This depiction of a person experiencing homelessness as a person is so important to me, though I have never been homeless myself. At my job I work with a lot of people who are homeless. I serve them food, chat with them, play games with them, and do my best to help them stay clothed, clean, and alive. I get to see the side of homelessness most people don’t. Most people, and even cities sometimes, consider them as an annoyance. Parks erect benches with armrests in the middle to keep people from sleeping on them. They are constantly harassed by the police, and looked down upon by most other people. They are assumed to be dirty, unethical, stupid, and dangerous. This is not always the case. I know people who are homeless by choice. It’s important to remember that they’re human.
The same is true of a person experiencing symptoms of their mental illness. Lolly hears voices. I also know and work with someone who experiences psychosis, hearing voices. It can be very disconcerting for most people to witness someone responding to stimuli they aren’t also experiencing. But it’s really not as scary or dangerous as most people think. The woman I know who hears voices basically treats them as imaginary friends. I see her working on arts and crafts, laughing, happy, having a good ol’ time. She’s not going to hurt anyone. She’s not any more frightening than a child with imaginary friends. The best phrase I’ve heard to describe this is simply that her reality is different from mine. It honestly doesn’t mean much more than that.
There are good ways and bad ways to present mental illness. It’s not as hard as most pop culture makes it seem (by doing it wrong). “Nothing about us, without us.” Shows need to work with mental health professionals and people with mental illness to create authentic and positive portrayals of the diagnoses they want to show. And, unlike shows like 13 Reasons Why they need to listen to those experts to avoid dangerous and life-threatening depictions of trauma and suicide. I was shocked when I learned in my research that the people making that show thought they were doing a good job at portraying mental illness. How arrogant do you have to be to think that you know better than experts, who are warning you against what you’ve made? Just as shocking was when I learned about all the positive feedback the show was getting, notably only from people who don’t understand anything about what depression and suicidal ideation are actually like. Taking a trauma-informed approach is fundamental to good representation. More shows should look to Orange is the New Black for examples of positive, humanizing representation. It is often through pop culture that people learn about identities that are different from their own. Content creators need to step up and work towards accurate and positive representation.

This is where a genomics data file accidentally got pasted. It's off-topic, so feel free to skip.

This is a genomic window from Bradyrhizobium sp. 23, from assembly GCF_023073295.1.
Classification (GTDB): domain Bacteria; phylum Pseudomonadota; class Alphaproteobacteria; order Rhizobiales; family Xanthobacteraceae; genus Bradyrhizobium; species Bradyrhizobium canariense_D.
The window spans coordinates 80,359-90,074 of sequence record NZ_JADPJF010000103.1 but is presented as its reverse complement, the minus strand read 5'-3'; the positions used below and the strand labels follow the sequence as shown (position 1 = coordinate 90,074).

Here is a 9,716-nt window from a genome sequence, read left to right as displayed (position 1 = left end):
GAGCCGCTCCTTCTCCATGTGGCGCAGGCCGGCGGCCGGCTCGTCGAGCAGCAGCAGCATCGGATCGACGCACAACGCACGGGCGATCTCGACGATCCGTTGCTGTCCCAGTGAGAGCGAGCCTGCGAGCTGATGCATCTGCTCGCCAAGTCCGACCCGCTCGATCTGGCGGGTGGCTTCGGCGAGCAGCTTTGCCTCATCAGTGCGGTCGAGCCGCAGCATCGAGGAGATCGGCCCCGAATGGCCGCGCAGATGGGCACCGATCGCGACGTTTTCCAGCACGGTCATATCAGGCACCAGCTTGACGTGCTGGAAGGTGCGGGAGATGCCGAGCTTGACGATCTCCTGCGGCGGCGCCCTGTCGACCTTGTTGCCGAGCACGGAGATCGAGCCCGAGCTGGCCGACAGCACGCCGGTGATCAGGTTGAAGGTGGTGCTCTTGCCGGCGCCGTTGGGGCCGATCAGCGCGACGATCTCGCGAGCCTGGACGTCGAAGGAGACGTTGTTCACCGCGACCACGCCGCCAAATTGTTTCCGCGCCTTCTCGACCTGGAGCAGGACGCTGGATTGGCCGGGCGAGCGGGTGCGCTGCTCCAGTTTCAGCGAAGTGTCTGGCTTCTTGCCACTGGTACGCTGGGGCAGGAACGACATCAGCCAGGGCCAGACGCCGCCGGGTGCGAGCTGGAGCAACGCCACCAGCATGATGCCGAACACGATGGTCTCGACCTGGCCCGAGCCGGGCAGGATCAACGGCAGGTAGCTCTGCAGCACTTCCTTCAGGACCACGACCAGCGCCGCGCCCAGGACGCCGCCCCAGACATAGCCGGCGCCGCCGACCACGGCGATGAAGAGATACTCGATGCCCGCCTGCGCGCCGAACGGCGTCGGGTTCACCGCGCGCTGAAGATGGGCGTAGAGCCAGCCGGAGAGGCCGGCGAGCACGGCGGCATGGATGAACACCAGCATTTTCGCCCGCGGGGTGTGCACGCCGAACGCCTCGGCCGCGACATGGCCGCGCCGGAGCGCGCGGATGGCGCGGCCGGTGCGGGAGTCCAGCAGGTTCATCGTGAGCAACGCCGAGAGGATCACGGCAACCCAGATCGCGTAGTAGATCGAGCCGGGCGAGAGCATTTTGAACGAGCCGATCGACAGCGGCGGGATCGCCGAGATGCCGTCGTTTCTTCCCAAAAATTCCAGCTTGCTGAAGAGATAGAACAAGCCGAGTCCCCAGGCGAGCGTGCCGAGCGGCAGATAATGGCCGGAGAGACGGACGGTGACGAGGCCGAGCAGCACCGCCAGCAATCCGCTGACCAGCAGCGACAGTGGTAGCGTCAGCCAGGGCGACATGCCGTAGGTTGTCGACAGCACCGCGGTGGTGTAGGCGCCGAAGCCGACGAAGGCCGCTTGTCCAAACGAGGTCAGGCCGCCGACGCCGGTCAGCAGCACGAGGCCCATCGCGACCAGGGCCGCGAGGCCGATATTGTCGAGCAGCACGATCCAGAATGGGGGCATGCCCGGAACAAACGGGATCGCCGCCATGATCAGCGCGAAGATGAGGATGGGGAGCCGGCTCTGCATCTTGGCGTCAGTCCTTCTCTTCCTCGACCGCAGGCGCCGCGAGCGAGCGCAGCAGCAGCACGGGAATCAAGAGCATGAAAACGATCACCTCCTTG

UPDATE: A few days after posting this a man in Peru committed suicide, leaving behind a series of recordings and a list of the people to whom they should be delivered, à la Hannah Baker in 13 Reasons Why. Netflix’s response to this is to add an extra warning at the beginning of the show.
To anyone out there who needs help, there are many resources available. If you’re feeling suicidal, please reach out. The National Suicide Prevention Lifeline is available 24 hours a day. 1-800-273-8255
If you’re feeling depressed and just need someone to talk to, there are many resources like 7cups which will pair you with a trained peer support to whom you can talk for free. There are other resources like the David Romprey Warmline if you just need someone to talk to. 1-800-698-2392
Brangham, William. Interview with Dr. Christina Conolly and Sonia Soraiya. PBS Newshour. May 2, 2017. Link.
National Association of School Psychologists. 2017. 13 Reasons Why Netflix series: Considerations for educators [handout]. Bethesda, MD: Author. Link.
lostallhope.org. Author unknown. Suicide Statistics. Link.
Brian Yorkey, creator. 13 Reasons Why. Netflix. 2017.
Jenji Kohan, creator. Orange is the New Black. Netflix. 2013.
“Right Place, Right Time”. How I Met Your Mother, season 4, episode 22. May 4, 2009.
Elizabeth Meriwether, creator. New Girl. Elizabeth Meriwether Pictures, 20th Century Fox. 2011.